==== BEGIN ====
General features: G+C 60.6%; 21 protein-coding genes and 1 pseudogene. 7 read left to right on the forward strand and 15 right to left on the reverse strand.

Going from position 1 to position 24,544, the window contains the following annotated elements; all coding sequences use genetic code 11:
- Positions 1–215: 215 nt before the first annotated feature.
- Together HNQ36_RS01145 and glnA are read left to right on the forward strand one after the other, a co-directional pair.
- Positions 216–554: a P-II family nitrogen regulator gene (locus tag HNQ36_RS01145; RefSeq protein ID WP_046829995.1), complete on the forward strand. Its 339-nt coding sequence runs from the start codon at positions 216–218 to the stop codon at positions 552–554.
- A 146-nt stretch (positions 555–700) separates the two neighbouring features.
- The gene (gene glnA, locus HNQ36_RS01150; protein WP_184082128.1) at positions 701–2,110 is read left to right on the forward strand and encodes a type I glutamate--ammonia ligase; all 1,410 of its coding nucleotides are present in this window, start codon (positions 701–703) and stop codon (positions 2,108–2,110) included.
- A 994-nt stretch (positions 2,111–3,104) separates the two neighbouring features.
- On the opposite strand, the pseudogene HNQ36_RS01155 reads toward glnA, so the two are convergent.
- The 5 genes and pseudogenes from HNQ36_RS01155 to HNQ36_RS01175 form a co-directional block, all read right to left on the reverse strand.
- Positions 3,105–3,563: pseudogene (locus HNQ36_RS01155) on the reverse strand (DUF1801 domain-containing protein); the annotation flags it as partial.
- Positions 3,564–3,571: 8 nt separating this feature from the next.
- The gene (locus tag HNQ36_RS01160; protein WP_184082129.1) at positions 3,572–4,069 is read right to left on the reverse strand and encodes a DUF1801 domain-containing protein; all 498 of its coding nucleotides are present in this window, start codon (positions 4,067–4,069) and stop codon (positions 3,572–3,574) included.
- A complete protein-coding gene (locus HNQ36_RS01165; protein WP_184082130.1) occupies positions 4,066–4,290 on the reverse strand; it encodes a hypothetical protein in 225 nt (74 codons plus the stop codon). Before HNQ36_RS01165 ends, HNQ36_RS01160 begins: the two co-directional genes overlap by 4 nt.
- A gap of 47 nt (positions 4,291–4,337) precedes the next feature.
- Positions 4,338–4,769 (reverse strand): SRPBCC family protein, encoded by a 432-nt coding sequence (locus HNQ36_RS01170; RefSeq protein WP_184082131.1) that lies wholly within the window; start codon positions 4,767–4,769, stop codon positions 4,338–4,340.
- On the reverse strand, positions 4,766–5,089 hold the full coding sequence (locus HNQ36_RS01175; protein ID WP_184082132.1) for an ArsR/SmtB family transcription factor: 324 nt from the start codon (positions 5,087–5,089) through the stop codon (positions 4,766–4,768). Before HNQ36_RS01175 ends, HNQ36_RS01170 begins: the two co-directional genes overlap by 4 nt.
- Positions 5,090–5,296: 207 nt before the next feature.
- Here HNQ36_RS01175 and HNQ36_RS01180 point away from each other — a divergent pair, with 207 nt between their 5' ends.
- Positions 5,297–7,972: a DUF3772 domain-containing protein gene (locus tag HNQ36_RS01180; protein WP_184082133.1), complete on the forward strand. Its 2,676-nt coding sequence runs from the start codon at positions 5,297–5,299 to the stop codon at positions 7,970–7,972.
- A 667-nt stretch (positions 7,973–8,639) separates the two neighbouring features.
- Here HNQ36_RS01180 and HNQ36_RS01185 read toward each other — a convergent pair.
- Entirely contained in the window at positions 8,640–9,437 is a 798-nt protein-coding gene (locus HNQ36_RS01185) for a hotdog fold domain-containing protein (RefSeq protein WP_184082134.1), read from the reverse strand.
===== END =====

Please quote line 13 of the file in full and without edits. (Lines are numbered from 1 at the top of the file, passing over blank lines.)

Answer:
- The gene (locus tag HNQ36_RS01160; protein WP_184082129.1) at positions 3,572–4,069 is read right to left on the reverse strand and encodes a DUF1801 domain-containing protein; all 498 of its coding nucleotides are present in this window, start codon (positions 4,067–4,069) and stop codon (positions 3,572–3,574) included.